The term groupthink is a kind of false consensus common to decision-making groups dominated by a powerful leader. The relevance of this article to congregational leadership will soon be apparent. Groupthink is also a training video used by many corporations. Though the 30-minute video costs $275 to rent, it is well worth the price tag. For more information, see You can preview the video at this site. Its relevance to the disastrous directions churches -- or Christian movements -- can go in when "consensus" is forced should be immediately apparent.

This study examines the first NASA Space Shuttle Challenger disaster, which was avoidable. Eagerness to launch led to a tragic disregard for the cautionary pleas of engineers who were not at all certain than an important O-ring would function during the launch, which was scheduled for a particularly cold time (for Florida). It is a fascinating study, both on the psychological level and on the group dynamic level.

Following is a more detailed explanation of the concept. This article is intended to peak your curiosity, in hopes that you will visit the website and seriously consider the dangers of Groupthink.

I remember well a moment at a staff leadership conference some years ago. The administrator of our geographical region had arranged to show the Groupthink video, and I was rejoicing, heartened that several (in my view) leaders with domineering tendencies would view it and begin to think about its crucial lessons. Yet to my great dismay, all the main decision-making leaders decided they would "fellowship" in the hallway instead -- that somehow this would not apply to them. I was disillusioned. Not to say that I myself didn't need to watch Groupthink, and learn.

The phenomenon of groupthink had caught so many of us up in the enterprise of creating or conniving at false consensuses. But the sad truth is that those who believe they are collaborative leaders, open to input -- and strongly opine that they are above such a crucial leadership failing -- are generally the ones who ensure Groupthink will take place over and over again.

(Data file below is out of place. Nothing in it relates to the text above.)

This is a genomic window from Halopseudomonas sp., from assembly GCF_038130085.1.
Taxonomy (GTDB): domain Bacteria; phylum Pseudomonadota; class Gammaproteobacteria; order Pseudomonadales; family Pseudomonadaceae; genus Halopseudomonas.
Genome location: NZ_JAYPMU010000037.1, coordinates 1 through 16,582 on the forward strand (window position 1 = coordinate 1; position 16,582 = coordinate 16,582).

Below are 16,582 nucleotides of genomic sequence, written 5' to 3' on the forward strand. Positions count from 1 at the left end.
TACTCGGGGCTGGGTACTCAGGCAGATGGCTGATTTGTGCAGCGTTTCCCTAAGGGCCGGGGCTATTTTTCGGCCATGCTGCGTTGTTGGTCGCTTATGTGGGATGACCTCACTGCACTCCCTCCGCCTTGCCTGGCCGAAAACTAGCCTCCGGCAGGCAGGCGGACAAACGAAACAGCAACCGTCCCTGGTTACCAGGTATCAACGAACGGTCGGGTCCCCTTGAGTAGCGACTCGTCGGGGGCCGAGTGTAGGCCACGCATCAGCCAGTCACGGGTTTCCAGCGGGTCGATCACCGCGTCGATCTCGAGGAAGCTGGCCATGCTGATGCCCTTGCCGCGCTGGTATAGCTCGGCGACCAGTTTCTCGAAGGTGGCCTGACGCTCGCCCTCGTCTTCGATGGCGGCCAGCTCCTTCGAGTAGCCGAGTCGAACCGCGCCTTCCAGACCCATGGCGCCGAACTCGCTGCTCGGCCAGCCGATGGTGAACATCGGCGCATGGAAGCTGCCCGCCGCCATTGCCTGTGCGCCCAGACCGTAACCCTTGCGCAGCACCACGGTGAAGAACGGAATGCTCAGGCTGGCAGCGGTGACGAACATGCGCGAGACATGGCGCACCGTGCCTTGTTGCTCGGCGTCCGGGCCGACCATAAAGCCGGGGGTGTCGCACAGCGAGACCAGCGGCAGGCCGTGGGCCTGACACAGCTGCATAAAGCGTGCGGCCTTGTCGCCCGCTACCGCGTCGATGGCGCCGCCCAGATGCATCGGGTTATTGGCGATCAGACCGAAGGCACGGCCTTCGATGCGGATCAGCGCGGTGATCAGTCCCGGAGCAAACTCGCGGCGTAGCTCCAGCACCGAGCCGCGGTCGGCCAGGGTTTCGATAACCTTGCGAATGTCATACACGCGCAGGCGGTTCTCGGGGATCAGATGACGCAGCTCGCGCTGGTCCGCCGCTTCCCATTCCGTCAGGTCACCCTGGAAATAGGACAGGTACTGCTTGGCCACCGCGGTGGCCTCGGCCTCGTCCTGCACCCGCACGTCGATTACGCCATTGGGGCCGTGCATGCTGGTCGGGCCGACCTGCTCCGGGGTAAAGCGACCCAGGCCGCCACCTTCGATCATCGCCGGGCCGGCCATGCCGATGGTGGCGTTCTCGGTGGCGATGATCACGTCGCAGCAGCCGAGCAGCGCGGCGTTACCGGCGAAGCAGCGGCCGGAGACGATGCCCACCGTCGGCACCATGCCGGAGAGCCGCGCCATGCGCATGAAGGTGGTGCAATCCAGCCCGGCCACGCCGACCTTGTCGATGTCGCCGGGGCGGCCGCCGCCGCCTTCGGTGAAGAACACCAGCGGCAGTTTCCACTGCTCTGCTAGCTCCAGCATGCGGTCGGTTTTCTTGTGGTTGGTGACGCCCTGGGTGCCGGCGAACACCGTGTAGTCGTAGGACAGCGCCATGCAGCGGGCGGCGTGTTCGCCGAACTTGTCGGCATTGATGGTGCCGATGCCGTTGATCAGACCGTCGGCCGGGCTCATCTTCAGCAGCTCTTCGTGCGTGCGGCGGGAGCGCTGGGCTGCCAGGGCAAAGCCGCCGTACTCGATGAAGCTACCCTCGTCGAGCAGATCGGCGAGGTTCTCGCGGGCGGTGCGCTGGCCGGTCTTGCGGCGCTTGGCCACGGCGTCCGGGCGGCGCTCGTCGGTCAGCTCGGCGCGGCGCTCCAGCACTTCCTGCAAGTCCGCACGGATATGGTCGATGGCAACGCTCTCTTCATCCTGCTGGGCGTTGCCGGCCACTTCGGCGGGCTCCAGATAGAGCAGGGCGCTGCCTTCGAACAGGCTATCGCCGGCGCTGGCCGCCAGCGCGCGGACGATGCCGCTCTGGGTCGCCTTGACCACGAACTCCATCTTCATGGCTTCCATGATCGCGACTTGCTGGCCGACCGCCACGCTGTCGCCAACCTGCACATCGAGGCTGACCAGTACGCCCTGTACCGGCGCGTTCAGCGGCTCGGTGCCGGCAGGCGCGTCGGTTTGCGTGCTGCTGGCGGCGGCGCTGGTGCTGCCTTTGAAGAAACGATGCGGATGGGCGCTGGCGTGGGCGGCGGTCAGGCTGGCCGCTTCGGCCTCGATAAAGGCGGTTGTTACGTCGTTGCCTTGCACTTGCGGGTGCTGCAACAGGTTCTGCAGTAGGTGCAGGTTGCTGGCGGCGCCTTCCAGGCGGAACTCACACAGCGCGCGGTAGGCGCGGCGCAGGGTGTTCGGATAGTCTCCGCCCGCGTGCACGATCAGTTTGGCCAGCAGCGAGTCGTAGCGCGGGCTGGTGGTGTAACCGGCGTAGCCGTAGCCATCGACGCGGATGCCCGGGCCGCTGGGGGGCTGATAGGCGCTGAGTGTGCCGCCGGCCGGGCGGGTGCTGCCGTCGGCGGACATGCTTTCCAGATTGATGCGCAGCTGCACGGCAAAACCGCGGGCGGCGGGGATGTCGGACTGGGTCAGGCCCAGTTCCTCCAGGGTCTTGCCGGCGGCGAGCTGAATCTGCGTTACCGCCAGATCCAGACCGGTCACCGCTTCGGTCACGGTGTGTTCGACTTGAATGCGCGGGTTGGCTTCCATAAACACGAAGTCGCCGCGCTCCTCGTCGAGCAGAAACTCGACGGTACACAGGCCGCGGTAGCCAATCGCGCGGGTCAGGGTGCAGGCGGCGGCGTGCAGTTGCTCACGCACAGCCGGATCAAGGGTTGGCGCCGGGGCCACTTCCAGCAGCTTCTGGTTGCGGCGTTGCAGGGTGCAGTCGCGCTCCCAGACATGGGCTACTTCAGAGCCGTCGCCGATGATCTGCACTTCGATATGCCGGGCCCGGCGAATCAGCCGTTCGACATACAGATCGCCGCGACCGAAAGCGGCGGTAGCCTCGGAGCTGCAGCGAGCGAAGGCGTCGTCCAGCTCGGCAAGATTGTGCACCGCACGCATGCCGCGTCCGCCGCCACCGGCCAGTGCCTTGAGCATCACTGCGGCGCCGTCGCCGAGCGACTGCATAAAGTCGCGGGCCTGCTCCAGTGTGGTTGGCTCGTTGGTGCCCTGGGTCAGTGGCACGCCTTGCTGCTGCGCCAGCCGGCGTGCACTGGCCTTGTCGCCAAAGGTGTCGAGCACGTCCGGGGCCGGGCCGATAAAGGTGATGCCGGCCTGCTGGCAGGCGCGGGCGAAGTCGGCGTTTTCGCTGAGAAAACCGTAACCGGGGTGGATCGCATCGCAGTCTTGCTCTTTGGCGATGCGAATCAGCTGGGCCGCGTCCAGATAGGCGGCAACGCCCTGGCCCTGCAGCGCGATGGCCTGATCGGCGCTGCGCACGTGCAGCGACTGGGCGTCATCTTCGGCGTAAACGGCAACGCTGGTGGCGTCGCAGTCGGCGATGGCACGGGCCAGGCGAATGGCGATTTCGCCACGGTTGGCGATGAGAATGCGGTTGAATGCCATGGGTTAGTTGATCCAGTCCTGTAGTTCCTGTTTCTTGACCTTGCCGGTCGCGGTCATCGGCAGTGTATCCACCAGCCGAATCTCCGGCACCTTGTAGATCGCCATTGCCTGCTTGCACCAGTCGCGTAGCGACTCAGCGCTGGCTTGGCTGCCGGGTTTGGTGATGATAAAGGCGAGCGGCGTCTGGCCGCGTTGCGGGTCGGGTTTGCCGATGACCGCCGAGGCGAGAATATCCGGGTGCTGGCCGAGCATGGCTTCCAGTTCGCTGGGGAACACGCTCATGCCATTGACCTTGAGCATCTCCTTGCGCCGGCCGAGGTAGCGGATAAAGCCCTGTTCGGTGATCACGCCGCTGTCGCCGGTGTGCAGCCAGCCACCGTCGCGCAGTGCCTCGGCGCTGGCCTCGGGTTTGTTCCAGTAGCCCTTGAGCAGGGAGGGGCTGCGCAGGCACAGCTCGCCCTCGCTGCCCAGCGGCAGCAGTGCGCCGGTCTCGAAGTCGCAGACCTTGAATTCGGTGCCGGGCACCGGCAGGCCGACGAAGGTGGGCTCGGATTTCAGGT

Groupthink is a mode of thinking in which group members' premature striving for agreement overrides their ability to realistically appraise alternative courses of action. Several factors can predispose a group toward Groupthink:

* A highly insulated group with restrained access to outside ideas.
* A stressful decision-making context, such as that caused by deadlines or budgetary pressure.
* External pressures or criticisms, such as those from the media, superiors or competitors.
* A history of recent setbacks.

What part does Groupthink plan in the numerous decisions each of us faces every day? Here are eight symptoms of Groupthink:


1. Illusion of invulnerability. Members feel the group is immune from error, that backup systems will safeguard them from catastrophe.
2. Belief in the inherent morality of the group. May cause us to ignore very real ethical and moral consequences of the decision.

3. Rationalization. Focusing on past success as a guarantee of future success.
4. Negative stereotypes of outsiders. Strong "we" feeling creates a corresponding "they" feeling toward outsiders. Group members may feel outsiders are overly negative, only out to get the group. Group becomes less receptive to balanced criticism from legitimate sources.

5. Self-censorship. Actually a result of individuals devaluing their own opinions when they are in conflict with known values of the group.
6. Direct pressure. Any deviation from group consensus can meet with outright scorn or ridicule. Disagreement with the group is characterized as unacceptable, even disloyal.
7. Mind guards. As a bodyguard protects us from physical damage, mind guards protect the group from damaging input. People are discouraged from expressing their true doubts. Documents may even be suppressed, encouraging the group's shared complacency.
8. Illusion of unanimity. Any threat to the atmosphere of agreement is discounted. Members are encouraged to get with the program, to move the group forward toward a decision. The group's high regard for agreement has not overridden any realistic consideration of alternatives.

The leader can lead and initiate groups in a way that can foster positive decision-making:
* Suspend protocol in favor of an open climate of discussion.
* Encourage criticism to avoid insulation from negative opinions.
* Assign members as critical evaluators to criticize all aspects of the decision.
* Avoid being directive by being deliberately absent to avoid exerting undue influence.

These factors lead to a productive, consensual decision-making process.